100 Years of Dance Music = Data With a Beat

The travel geeks at Thomson have created a data visualization you can dance to. They tracked the top-level dance genres over the past century, and expressed the data as an animated map that moves from parent genre to descendant, proliferating over time.

The mapmakers used data from the books Bass Culture, Last Night a DJ Saved My Life and The All Music Guide to Electronica, as well as Wikipedia. They marked the birth of each genre in five year periods. As well researched as it might be, the exercise wasn’t without controversy, however.

Musical taxonomy is far from an exact science. Everything from your culture and geography to your age and personal tastes can affect how you draw lines of influence from one type of music to another. Thomson acknowledges that, asking for comments on the blog post where they debuted the map. The comments swing wildly back and forth from intriguing to goofy but are definitely worth reading. (For no other reason that seeing someone get really mad at the definition of a dance genre is super funny.)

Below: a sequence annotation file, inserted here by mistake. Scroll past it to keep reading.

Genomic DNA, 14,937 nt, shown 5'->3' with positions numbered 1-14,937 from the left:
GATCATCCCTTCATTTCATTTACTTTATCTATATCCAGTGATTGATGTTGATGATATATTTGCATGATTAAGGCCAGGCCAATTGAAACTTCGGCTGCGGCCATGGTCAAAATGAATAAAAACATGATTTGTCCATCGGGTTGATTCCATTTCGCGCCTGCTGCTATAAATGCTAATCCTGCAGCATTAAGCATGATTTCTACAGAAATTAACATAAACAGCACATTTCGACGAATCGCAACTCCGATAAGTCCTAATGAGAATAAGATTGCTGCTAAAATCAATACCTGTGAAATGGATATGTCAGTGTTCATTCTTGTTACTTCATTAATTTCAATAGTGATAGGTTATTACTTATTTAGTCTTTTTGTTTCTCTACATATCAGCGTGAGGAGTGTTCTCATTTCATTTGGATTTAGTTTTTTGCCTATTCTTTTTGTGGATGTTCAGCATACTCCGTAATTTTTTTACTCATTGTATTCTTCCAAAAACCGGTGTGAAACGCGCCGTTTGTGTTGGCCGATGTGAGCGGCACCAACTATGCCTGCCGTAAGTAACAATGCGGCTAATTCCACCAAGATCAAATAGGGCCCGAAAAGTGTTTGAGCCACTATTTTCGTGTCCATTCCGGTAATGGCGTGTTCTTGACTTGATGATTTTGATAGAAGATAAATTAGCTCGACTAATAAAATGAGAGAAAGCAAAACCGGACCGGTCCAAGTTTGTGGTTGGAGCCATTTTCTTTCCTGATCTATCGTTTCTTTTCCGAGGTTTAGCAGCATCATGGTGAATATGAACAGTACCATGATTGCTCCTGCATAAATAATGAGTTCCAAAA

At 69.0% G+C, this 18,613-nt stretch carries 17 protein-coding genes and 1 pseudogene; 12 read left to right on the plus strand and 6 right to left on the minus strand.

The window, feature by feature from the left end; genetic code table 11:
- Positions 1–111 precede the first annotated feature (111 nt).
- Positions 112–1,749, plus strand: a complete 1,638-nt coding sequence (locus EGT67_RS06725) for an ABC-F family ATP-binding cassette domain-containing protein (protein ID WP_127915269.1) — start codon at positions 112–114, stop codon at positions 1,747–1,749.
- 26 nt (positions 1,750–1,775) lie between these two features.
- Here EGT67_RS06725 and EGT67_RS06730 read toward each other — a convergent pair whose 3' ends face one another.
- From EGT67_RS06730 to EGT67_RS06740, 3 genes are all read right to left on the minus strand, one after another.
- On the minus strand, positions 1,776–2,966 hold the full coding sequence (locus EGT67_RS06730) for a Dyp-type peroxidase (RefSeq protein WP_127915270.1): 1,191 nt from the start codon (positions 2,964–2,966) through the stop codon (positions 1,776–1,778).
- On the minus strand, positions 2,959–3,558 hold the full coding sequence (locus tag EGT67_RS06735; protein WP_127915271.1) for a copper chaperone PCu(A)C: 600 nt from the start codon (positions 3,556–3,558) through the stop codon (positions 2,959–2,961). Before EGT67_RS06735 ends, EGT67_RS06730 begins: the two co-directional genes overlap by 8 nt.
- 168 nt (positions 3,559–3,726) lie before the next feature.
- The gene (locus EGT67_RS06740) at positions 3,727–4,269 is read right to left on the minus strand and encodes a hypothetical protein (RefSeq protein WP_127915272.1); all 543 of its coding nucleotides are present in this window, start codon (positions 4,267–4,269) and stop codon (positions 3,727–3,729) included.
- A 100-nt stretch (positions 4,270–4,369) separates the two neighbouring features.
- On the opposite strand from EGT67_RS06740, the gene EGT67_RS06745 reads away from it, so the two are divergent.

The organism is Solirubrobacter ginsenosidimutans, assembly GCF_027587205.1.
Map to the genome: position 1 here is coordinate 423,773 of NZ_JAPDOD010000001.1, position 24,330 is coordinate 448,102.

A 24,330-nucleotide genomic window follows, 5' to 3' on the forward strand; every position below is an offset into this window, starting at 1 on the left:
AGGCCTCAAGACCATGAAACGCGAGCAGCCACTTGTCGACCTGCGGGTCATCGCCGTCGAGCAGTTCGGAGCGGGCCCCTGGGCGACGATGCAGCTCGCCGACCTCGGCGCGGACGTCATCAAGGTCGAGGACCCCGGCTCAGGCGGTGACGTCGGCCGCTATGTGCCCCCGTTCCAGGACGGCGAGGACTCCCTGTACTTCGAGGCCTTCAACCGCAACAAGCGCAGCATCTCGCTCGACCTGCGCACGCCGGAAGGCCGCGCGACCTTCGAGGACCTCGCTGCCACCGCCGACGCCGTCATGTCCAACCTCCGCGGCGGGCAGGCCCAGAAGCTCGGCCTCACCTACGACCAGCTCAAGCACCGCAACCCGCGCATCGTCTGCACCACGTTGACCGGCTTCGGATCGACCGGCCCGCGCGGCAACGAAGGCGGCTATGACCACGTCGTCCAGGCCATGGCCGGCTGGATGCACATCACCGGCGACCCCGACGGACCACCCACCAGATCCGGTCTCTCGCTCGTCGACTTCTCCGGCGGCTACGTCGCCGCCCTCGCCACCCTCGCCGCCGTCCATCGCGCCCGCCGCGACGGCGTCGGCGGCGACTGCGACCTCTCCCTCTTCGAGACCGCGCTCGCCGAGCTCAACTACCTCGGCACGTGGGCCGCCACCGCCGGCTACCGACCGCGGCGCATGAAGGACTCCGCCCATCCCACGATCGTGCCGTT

Thomson blogger Osman Khan introduced the map as an incentive for travelers, Thomson’s clients.

“Music tourism (visiting a city or town to see a gig or festival) is on the rise. But why stop at gigs and festivals? Why not visit the birthplace of your favourite genre and follow the actual journey various music genres have taken as one style developed into another.”

I believe his inspiration was simpler than that. I believe Khan & Co. simply like to boogie-oogie-oogie ’til they just can’t boogie no more. Just a theory, of course.

Other sources: okayafrica

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